MEMPHIS - The graduating class of Booker T. Washington High School was getting a last-minute pep talk from its principal, Alisha Kiner, on Monday, just before the ceremony began, when an out-of-town visitor dropped by to offer his own words of encouragement.
"You inspire me," President Obama told the 155 students, who stopped flicking the tassels on their green and gold mortar boards to give him a deafening cheer. "That's why I'm here."
Obama later addressed the class of 2011 in a more formal fashion, delivering a commencement speech in which he emphasized the importance of education in a competitive world. He spoke in personal terms of how it had transformed his own life. And he praised the students of this historically black high school, many of whom struggled with poverty and broken homes, for earning a diploma.
"Yes, you're from South Memphis," Obama said to the enthusiastic audience at the Memphis convention center. "Yes, you've always been underdogs. No one has handed you a thing. But that also means that whatever you accomplish in your lives, you will have earned it."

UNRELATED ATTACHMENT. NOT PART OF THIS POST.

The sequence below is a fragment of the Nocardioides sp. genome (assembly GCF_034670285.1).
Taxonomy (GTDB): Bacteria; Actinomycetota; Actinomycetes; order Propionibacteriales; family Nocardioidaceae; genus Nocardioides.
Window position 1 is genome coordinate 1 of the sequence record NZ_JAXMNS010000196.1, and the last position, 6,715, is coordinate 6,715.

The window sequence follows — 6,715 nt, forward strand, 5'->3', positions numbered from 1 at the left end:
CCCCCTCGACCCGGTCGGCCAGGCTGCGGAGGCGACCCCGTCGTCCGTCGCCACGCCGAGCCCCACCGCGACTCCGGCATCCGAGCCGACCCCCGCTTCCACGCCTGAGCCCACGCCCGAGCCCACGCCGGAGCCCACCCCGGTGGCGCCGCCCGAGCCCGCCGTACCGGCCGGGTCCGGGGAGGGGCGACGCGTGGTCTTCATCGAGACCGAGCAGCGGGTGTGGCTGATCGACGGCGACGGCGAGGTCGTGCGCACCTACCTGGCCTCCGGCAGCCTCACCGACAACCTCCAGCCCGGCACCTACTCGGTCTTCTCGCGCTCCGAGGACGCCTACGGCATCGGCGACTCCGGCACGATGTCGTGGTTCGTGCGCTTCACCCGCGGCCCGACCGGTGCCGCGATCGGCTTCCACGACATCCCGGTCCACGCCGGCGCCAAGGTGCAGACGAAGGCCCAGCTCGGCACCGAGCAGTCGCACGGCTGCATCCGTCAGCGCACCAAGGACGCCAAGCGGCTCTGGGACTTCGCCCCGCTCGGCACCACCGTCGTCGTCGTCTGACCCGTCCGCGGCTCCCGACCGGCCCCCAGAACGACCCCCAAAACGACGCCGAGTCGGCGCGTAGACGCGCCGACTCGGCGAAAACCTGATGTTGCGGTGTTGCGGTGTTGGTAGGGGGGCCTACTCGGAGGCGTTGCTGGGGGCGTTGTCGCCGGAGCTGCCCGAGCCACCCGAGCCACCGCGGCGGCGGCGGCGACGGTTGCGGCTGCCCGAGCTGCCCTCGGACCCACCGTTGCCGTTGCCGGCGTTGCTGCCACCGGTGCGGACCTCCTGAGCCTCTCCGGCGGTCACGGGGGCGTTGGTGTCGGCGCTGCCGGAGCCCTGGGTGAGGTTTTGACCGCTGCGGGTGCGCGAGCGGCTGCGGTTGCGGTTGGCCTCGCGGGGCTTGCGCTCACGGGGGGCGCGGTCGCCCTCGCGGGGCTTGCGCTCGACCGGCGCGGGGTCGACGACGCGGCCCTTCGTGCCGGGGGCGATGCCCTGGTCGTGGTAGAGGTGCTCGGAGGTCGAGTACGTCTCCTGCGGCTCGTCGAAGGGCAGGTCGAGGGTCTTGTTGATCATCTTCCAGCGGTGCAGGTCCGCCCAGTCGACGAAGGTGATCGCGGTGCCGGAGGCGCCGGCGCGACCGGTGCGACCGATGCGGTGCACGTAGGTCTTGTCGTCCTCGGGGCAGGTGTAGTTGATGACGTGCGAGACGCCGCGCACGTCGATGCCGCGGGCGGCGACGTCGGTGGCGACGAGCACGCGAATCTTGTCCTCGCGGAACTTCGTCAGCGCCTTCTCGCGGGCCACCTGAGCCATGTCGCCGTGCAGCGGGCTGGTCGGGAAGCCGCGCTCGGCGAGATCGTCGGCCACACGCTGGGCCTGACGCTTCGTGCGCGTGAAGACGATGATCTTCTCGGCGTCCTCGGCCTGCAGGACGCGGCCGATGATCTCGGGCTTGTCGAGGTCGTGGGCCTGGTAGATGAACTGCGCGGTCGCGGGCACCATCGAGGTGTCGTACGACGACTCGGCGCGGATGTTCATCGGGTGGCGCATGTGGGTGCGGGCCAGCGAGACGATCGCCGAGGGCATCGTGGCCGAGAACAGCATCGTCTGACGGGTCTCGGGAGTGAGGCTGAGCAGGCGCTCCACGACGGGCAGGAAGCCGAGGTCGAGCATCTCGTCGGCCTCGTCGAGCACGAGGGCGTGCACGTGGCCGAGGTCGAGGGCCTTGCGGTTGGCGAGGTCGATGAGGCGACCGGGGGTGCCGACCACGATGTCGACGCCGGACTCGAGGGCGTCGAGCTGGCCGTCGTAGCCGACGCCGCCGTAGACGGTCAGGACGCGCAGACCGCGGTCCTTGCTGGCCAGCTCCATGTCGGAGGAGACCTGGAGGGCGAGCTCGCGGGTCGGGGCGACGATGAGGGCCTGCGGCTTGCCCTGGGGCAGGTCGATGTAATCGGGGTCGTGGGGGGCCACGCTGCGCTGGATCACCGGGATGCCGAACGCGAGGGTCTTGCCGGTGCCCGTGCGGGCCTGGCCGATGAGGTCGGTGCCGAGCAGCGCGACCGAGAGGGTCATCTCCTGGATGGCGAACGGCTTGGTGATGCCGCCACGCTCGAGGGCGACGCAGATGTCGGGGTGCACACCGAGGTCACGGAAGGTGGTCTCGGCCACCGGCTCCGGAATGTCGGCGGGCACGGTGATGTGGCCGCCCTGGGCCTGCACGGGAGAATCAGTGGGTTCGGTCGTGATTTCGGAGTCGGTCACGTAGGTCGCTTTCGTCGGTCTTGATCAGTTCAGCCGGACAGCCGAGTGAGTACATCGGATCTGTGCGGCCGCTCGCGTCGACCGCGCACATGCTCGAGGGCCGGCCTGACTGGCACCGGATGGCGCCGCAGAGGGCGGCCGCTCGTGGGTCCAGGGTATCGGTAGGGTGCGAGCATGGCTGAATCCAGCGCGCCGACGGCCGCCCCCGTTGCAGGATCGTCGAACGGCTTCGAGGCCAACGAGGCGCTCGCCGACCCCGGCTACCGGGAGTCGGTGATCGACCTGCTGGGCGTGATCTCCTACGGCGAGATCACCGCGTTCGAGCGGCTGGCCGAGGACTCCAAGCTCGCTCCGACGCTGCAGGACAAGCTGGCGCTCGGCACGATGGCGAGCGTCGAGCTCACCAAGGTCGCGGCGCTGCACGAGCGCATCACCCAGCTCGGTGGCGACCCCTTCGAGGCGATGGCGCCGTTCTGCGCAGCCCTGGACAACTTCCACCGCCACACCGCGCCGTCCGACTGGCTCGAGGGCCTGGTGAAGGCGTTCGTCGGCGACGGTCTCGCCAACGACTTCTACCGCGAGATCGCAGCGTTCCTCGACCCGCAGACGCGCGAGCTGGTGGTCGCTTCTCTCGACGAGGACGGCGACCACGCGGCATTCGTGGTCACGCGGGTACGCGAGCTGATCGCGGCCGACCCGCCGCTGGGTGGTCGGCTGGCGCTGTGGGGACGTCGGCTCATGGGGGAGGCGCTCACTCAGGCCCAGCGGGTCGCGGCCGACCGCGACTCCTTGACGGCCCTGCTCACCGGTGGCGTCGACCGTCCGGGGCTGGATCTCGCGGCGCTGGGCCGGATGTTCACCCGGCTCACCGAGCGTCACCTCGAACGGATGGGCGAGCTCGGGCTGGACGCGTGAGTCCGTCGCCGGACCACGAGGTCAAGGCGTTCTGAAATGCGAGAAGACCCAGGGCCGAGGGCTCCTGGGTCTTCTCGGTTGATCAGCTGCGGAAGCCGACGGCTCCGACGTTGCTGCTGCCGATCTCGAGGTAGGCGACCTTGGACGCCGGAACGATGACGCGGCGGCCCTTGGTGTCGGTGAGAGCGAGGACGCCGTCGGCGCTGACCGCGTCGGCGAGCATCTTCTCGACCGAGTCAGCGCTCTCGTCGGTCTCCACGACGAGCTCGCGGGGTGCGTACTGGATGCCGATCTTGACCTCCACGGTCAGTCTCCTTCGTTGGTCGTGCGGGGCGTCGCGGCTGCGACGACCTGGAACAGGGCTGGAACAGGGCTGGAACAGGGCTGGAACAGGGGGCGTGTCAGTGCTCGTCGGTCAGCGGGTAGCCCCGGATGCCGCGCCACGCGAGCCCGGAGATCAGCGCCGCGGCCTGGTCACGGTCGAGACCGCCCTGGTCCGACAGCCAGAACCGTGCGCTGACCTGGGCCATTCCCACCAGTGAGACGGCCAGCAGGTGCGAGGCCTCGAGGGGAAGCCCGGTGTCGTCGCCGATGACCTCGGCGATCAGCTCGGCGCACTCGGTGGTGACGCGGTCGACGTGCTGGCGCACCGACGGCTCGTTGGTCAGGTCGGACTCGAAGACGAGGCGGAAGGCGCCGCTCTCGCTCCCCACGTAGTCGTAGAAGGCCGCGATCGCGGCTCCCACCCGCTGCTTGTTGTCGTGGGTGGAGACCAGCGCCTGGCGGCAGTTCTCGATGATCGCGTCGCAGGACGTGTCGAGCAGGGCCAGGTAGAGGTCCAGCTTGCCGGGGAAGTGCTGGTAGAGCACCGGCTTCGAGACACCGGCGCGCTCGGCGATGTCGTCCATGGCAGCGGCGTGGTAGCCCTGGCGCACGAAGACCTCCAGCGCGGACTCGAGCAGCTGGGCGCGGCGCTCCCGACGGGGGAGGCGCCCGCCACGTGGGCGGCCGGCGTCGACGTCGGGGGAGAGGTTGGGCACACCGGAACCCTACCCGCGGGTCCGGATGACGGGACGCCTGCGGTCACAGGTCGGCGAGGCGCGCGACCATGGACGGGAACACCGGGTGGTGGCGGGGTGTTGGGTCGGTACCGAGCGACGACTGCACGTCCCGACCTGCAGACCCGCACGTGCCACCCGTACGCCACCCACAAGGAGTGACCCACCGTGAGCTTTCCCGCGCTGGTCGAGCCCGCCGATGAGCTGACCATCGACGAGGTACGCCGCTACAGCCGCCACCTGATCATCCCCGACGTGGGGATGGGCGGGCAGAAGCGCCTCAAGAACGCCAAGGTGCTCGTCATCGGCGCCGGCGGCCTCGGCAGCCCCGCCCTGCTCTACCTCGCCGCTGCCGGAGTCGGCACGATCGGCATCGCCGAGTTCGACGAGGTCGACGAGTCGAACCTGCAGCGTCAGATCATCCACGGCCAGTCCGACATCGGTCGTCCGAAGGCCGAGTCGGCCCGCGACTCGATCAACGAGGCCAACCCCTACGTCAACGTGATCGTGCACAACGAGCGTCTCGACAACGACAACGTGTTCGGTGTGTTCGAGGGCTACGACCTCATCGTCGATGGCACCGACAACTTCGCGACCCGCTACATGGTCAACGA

Booker T. Washington earned the privilege of having the president as its speaker by winning the White House's Race to the Top challenge, which is designed to reward improvement in graduation rates. In 2010, nearly 82 percent of the school's students graduated, compared with 51 percent in 2005 -- even as the neighborhood around the school frayed economically and the number of its students living under the poverty line rose.
The president's four-hour visit to Memphis allowed Obama to highlight one of his major domestic initiatives, secondary education, as well as offer sympathy to victims of the recent flooding of the Mississippi River. Last week Obama declared 15 Tennessee counties federal disaster areas, making them eligible for aid money.
Before the graduation ceremony, the president sat down for 35 minutes with a roundtable gathering of victims, as well as emergency workers and local officials. The disaster, however, did little to dampen the mood at the graduation, which featured a jazz band and the singing of "I Am One," an unofficial anthem for the school. There were several student speakers, one of whom rivaled Obama for timing and smooth delivery.
Christopher Dean, a senior who introduced the president, said his job was difficult because everyone already knew the speaker's occupation and the name of his wife.
"Or," Dean said, after pausing for a beat, "where he was born."
Obama bent over in laughter.